This section contains the network configurations for the Catalyst 6500 MSFC, ACE, and FWSM that supported the Oracle 11i application and database during testing.This section documents unrestricted security access control lists (ACLs). These lists should be modified prior to implementing in a production environment, creating specifc access control entry statments for acceptable traffic flows between clients and tiers. The ACE and FWSM each have this capability.

Catalyst 6500 MSFC

This section contains the network configurations for the Catalyst 6500 MSFC.

Primary Aggregation Switch

Allow the ACE and FWSM access to the relevant VLANs:

firewall multiple-vlan-interfaces
firewall module 8 vlan-group 3,20,77,146,220
svclc multiple-vlan-interfaces
svclc module 13 vlan-group 1,146,220,320
svclc vlan-group 1  5,13
svclc vlan-group 3  30,330
svclc vlan-group 20  20
svclc vlan-group 77  77
svclc vlan-group 146  146
svclc vlan-group 220  220
svclc vlan-group 320  320

Configure the inter-switch link (ISL) between aggregation switches. This link can carry fault tolerant and production VLANs or this traffic can be divided across multiple ISLs. The primary goal of the ISL is to provide path redundancy in the data center.

interface Port-channel6
 description <<** ISL between dc01agg Ten12/3 - 4  **>>
 switchport
 switchport trunk encapsulation dot1q
 switchport trunk allowed vlan 5,13,14,20,30,77,220,320,330
 switchport mode trunk
 no ip address
 logging event link-status
 logging event spanning-tree status
 logging event bundle-status
 logging event trunk-status
 load-interval 30

Use HSRP for high availability of the server's default gateway. This is the one-arm mode ACE SVI configuration:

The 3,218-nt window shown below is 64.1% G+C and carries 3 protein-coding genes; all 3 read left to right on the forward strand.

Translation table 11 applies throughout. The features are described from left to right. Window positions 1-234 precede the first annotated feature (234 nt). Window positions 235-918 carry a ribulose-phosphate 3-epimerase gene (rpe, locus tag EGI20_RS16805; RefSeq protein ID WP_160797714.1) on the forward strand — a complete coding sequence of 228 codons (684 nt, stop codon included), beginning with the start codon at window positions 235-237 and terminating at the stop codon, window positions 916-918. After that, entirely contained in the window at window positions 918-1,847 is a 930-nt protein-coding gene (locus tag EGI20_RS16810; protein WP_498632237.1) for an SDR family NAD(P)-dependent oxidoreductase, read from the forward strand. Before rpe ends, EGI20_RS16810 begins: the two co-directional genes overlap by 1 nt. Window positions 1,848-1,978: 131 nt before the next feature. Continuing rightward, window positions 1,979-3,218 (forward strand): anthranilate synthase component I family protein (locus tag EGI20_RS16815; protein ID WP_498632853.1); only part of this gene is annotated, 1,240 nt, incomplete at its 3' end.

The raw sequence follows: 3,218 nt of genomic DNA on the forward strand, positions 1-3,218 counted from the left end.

interface Vlan5
 description <<** ACE OneArm VLAN **>>
 ip address 10.5.1.2 255.255.0.0
 no ip redirects
 no ip proxy-arp
 logging event link-status
 load-interval 30
 standby 1 ip 10.5.1.1
 standby 1 timers 1 3
 standby 1 priority 51
 standby 1 preempt delay minimum 120
 standby 1 name ace
!

The following example shows the ACE transparent mode SVI as the default gateway for the application servers:

interface Vlan320
 description <<** App Server DGW **>>
 ip address 10.20.1.2 255.255.0.0
 no ip redirects
 no ip proxy-arp
 ip route-cache flow
 logging event link-status
 load-interval 30
 standby 1 ip 10.20.1.1
 standby 1 timers 1 3
 standby 1 priority 51
 standby 1 preempt delay minimum 120
 standby 1 name app
!
interface Vlan330
 description <<** DB Server DGW **>>
 ip address 10.30.1.2 255.255.0.0
 no ip redirects
 no ip proxy-arp
 ip route-cache flow
 logging event link-status
 load-interval 30
 standby 1 ip 10.30.1.1
 standby 1 timers 1 3
 standby 1 priority 51
 standby 1 preempt delay minimum 120
 standby 1 name db

Secondary Aggregation Switch

The secondary aggregation switch configuration is nearly a mirror image of the primary aggregation switch, and provides a highly available and predictable Layer 2 and 3 environment, while simultaneously allowing the integration of services.

firewall multiple-vlan-interfaces
firewall module 8 vlan-group 3,20,77,146,220
svclc multiple-vlan-interfaces
svclc module 13 vlan-group 1,146,220,320
svclc vlan-group 1  5,13
svclc vlan-group 3  30,330
svclc vlan-group 20  20
svclc vlan-group 77  77
svclc vlan-group 146  146
svclc vlan-group 220  220
svclc vlan-group 320  320
interface Port-channel6
 description <<** ISL between dc03agg Ten12/3 - 4  **>>
 switchport
 switchport trunk encapsulation dot1q
 switchport trunk allowed vlan 5,13,14,20,30,77,220,320,330
 switchport mode trunk
 no ip address
 logging event link-status
 logging event spanning-tree status
 logging event bundle-status
 logging event trunk-status
 load-interval 30
!
interface Vlan5
 description <<** ACE OneArm VLAN **>>
 ip address 10.5.1.3 255.255.0.0
 no ip redirects
 no ip proxy-arp
 logging event link-status
 load-interval 30
 standby 1 ip 10.5.1.1
 standby 1 timers 1 3
 standby 1 priority 50
 standby 1 preempt
 standby 1 name ace
!         
interface Vlan320
 description <<** App Server DGW **>>
 ip address 10.20.1.3 255.255.0.0
 no ip redirects
 no ip proxy-arp
 logging event link-status
 load-interval 30
 standby 1 ip 10.20.1.1
 standby 1 timers 1 3
 standby 1 priority 50
 standby 1 preempt
 standby 1 name app
!
interface Vlan330
 description <<** DB Server DGW **>>
 ip address 10.30.1.3 255.255.0.0
 no ip redirects
 no ip proxy-arp
 logging event link-status
 load-interval 30
 standby 1 ip 10.30.1.1
 standby 1 timers 1 3
 standby 1 priority 50
 standby 1 preempt
 standby 1 name db
!